Inhibition of genes is a powerful approach to study their function. While RNA interference is a widely used method to achieve this goal, mounting evidence indicates that such an approach is prone to off-target effects. An alternative approach to gene function inhibition is genetic mutation, such as the CRISPR/cas9 method. A recent report, however, demonstrated that genetic mutation and inhibition of gene expression do not always give corresponding results. This can be explained by off-target effects, but it was recently shown, at least in one case, that these differences are the result of a compensatory mechanism induced only by genetic mutation. We present here a combination of RNA inhibition and CRISPR/cas9 methods to identify possible off targets as well as potential compensatory effects. This approach is demonstrated by testing a possible role for Sema4B in glioma biology, in which our results implicate Sema4B as having a critical function. In stark contrast, by using shRNA over CRISPR/cas9 combined methodology, we clearly demonstrate that the Sema4B targeted shRNA effects on cell proliferation is the result of off-target effects. Nevertheless, it also revealed that certain splice variants of Sema4B are important for the ability of glioma cells to grow as individual clones.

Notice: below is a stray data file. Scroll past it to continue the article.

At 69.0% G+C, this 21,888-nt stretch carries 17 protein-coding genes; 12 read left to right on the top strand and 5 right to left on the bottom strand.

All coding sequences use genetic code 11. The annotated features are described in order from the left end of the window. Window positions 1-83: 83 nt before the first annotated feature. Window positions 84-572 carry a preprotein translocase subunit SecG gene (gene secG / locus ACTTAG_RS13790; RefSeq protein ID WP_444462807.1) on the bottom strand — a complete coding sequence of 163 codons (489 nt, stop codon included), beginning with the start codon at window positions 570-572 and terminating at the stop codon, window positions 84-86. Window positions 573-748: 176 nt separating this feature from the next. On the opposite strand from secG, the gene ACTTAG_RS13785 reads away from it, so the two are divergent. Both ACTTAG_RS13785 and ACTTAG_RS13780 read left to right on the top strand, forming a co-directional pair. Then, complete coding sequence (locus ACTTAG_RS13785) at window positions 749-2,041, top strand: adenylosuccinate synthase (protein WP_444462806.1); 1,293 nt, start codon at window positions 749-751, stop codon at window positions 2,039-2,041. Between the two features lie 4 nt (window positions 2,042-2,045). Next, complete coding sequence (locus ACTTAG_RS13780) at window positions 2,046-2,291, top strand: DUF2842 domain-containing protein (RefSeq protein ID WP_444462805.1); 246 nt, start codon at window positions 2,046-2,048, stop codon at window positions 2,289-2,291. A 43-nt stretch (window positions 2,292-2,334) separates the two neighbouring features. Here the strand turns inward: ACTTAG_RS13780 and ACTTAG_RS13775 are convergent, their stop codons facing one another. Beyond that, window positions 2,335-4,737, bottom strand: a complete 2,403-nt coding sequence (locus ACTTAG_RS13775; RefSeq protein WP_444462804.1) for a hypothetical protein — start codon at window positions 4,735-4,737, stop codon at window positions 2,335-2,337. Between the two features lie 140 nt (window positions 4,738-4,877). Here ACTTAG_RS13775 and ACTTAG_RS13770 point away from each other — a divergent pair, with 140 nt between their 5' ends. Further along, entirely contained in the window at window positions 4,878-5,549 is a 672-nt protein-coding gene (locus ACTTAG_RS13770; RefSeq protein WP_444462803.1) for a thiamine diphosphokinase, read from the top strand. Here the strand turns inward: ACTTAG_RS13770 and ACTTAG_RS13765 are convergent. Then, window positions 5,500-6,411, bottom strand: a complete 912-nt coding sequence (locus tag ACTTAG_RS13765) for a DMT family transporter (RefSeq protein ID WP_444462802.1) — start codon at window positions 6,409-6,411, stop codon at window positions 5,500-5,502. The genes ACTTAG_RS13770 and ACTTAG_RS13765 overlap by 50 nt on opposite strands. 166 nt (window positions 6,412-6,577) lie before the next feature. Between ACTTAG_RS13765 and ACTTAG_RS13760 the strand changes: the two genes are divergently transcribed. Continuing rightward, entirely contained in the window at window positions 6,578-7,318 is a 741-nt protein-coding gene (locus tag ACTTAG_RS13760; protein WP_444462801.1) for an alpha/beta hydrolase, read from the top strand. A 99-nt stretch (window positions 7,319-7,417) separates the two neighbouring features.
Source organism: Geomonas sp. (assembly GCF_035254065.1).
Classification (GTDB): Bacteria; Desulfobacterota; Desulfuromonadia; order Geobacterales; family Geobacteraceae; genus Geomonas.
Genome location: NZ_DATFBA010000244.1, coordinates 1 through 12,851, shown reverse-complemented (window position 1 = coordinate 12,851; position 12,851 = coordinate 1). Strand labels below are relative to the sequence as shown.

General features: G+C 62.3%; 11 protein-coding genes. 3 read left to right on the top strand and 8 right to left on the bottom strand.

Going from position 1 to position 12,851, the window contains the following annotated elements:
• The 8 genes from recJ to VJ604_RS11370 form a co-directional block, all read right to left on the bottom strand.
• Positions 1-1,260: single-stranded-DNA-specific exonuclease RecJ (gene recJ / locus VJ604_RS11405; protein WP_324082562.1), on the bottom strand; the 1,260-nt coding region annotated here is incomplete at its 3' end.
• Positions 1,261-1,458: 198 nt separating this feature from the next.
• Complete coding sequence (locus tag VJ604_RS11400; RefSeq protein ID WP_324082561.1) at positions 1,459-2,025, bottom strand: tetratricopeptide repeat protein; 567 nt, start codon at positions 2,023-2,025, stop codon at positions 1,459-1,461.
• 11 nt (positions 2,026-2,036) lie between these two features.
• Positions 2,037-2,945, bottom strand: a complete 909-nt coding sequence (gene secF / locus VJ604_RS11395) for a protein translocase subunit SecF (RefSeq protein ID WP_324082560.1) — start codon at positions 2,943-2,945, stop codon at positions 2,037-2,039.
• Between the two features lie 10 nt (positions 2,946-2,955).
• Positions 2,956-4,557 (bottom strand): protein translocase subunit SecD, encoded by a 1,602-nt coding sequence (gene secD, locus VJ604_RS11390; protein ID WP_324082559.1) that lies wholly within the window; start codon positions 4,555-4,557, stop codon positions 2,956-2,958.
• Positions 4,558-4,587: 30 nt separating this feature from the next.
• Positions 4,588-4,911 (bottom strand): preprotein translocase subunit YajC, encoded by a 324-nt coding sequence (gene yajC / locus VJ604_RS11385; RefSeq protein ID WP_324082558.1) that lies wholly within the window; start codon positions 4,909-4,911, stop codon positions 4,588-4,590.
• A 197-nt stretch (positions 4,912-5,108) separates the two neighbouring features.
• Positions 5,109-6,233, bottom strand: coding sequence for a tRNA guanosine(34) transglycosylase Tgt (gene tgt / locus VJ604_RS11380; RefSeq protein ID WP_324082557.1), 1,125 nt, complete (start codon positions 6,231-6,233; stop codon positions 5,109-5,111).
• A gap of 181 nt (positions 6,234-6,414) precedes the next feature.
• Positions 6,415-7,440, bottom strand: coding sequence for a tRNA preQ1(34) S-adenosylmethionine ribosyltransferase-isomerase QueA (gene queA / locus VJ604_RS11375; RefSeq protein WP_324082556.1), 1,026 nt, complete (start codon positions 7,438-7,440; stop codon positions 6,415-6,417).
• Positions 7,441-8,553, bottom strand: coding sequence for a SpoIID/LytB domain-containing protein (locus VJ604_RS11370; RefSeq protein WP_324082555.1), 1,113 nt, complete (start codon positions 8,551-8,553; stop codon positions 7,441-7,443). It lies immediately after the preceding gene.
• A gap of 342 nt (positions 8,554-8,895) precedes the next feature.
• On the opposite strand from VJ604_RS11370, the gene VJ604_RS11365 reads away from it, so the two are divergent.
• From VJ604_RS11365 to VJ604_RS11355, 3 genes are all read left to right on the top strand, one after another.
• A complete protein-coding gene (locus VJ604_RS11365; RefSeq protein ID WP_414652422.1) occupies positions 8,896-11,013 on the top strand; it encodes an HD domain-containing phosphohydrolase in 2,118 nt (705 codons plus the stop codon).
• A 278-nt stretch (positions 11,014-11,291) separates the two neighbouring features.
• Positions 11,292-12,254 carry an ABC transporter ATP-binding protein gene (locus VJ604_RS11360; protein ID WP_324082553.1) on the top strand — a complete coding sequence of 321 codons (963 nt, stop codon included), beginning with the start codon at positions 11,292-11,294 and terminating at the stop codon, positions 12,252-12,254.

Bibliographical noteFunding Information:
We are grateful to Dr. Norman Grover (Department of Experimental Medicine, The Hebrew University) for helpful advice regarding the statistical analyses. We would also like to thank Dr. Acker Till (Institute of Neuropathology Medicine, University Giessen, Germany) for providing the G55TL primary glioblastoma cells. This work was supported by a grant from the Israel Science Foundation (Grant No. 947/14) and from the Israel Cancer Research Fund (Grant No. 01948).
© 2017 The Author(s).